Are All Propane Tanks the Same?

If you are new to the world of propane, you may have some questions, specifically related to tanks and storing propane. You may use propane only for your grill or a specific appliance, or you may use propane for your whole house heat.

Whatever you use propane for, it is important to know the options that you have available to you when it comes to tanks. To answer the questions briefly, no, not all propane tanks are the same. There will be differences depending on how much propane you need and what you need it for. The main differences in propane tanks are:


There are two basic shapes when it comes to propane tanks: horizontal and vertical. Horizontal propane tanks, sometimes referred to as “torpedo tanks” are generally larger and can hold more propane. This is important when you consider how much propane you need and what you need it for. 

If you heat your entire home with propane, it may be useful to have a horizontal tank, so you can have more propane at hand when you need it and require less fill-ups throughout the coldest months, when the weather may be bad and it may be difficult for trucks to reach your house.

Vertical tanks are generally smaller. If you only use propane for a few appliances or have an alternative heat source for your home, vertical tanks may be a good option. Since vertical tanks are smaller, they are easier to place out of sight if you are concerned about curb appeal.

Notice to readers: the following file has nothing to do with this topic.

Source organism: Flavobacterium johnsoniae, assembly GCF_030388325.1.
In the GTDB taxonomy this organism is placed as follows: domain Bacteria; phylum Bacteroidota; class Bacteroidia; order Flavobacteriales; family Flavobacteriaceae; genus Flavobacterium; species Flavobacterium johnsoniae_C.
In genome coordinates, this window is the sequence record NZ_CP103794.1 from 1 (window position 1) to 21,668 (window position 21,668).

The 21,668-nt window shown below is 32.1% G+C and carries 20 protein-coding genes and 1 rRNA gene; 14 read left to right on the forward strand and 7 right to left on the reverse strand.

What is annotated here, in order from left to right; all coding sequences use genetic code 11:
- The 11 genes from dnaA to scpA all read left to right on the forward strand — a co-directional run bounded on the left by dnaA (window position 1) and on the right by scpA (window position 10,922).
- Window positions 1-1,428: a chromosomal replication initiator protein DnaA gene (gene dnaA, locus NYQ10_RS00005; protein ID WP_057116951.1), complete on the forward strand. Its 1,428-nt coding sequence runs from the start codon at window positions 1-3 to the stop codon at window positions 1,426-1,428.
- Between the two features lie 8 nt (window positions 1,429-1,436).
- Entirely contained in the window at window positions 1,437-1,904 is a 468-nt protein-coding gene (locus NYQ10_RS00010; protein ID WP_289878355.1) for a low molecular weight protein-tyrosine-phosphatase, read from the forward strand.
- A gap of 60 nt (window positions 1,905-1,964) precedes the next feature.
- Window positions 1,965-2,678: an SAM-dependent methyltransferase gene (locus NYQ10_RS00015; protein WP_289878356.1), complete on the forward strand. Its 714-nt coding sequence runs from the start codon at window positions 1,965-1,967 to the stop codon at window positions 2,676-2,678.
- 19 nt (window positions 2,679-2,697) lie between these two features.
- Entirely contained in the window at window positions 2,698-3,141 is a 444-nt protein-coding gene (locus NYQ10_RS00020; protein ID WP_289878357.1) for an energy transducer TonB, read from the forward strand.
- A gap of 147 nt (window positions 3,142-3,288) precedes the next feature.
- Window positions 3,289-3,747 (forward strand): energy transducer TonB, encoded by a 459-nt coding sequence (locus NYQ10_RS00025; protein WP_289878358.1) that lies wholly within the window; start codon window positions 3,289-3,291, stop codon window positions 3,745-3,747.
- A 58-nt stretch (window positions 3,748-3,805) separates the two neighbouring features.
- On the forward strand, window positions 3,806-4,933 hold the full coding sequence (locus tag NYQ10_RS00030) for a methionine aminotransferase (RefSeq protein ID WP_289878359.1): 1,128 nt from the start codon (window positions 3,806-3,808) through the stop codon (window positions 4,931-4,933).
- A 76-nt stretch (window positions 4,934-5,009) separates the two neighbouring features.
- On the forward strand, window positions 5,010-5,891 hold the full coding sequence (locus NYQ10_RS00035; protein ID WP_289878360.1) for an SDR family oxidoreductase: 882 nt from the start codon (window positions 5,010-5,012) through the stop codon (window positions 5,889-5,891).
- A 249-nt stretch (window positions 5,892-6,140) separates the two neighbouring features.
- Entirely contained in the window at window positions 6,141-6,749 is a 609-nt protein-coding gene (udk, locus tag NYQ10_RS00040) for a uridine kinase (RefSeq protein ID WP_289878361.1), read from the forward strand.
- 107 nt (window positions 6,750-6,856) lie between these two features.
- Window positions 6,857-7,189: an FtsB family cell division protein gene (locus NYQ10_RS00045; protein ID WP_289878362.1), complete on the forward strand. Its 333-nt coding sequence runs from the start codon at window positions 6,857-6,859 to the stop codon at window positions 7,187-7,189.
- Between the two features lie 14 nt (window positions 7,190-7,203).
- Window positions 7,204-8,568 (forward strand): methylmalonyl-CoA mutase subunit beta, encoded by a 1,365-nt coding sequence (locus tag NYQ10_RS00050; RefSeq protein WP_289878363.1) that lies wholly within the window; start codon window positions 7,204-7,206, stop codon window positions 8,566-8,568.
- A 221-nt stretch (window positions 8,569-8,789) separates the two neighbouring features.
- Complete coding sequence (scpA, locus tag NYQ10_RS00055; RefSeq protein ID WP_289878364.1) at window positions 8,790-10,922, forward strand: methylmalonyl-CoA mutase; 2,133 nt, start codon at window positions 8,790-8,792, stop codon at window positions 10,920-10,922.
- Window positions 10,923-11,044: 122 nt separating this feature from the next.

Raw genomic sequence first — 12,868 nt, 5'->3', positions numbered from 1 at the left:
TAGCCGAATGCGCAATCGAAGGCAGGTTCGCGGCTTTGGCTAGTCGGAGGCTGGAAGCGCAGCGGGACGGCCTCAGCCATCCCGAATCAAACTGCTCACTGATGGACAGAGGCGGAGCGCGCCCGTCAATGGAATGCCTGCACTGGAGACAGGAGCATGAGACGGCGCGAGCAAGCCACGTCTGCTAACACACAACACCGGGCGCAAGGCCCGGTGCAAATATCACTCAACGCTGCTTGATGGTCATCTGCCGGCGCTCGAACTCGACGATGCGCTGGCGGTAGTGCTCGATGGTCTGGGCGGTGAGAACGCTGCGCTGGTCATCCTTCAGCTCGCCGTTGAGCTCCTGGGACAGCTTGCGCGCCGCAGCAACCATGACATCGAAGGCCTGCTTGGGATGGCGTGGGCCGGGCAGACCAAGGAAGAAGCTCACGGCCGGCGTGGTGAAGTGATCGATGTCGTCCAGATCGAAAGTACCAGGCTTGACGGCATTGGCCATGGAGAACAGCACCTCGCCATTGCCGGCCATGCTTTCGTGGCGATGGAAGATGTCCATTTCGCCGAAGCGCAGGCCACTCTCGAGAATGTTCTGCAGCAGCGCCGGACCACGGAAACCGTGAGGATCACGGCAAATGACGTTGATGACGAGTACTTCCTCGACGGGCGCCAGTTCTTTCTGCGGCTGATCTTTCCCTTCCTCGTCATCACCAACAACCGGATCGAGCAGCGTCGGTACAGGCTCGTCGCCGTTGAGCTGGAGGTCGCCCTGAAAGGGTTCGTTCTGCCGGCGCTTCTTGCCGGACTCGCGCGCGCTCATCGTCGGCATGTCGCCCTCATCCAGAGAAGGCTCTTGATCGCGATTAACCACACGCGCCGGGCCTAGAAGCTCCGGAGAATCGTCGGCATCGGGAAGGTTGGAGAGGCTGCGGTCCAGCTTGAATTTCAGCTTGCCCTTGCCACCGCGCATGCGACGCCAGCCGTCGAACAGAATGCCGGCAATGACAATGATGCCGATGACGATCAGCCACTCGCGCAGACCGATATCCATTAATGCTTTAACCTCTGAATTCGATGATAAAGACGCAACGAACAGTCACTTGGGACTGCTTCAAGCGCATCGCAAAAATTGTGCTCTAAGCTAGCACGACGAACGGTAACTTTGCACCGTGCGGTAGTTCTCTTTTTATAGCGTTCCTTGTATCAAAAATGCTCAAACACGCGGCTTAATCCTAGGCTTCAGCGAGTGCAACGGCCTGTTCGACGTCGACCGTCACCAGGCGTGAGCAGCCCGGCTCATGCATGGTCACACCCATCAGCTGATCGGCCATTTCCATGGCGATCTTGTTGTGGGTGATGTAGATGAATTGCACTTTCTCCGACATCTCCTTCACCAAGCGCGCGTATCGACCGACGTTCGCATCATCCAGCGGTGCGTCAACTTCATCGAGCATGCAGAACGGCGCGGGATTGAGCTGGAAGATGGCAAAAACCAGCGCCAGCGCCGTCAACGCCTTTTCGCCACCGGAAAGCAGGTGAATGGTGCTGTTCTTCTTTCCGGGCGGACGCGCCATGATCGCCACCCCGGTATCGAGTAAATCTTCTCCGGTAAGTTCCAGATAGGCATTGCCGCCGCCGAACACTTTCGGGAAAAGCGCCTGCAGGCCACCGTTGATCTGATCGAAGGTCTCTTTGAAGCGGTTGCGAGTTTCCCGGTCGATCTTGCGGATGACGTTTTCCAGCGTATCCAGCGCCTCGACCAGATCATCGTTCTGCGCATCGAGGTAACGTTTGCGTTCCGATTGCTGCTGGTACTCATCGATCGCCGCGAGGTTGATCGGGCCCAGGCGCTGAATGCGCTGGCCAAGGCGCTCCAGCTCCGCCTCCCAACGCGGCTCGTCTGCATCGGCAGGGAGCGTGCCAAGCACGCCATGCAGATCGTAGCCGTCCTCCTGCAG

The next main difference when it comes to propane tanks is size. Sizes of smaller propane tanks are measured in pounds (lbs.), while sizes of larger propane tanks are measured in gallons. If you have a propane grill or have recently switched to propane, you are probably familiar with the standard, compact 20 lb. cylinder used for grills.

Other small sizes include 30 lb., 40 lb., and 100 lb. cylinders. These sizes may be used for RVs and some small heaters.

Once you start getting into larger size tanks, they begin being measured in gallons. For example, a 60-gallon tank can run one or possibly two appliances, while a 120-gallon tank can run several more appliances (basically all household applications, except whole house heat). Tanks in the 325 to 500-gallon range can provide whole house heat, and tanks in the 1000+-gallon range can heat larger residences and can also be used for commercial and industrial purposes.

Besides these two main differences, there are a few other considerations when it comes to propane tanks. You should consider where the valves are located on the tanks, as well as whether you want to own or lease your tanks. If you do decide to lease, your propane supplier is generally in charge of installing and maintaining your tanks as shown on HellersGas.

If you are new to the world of propane grilling, heating, or propane appliances, you are well on your way to understanding what you need in a propane tank. Just consider what you will be using the propane for and how much you will need. This will help you to determine what kind of tank and how big of a tank will work for your specific situation.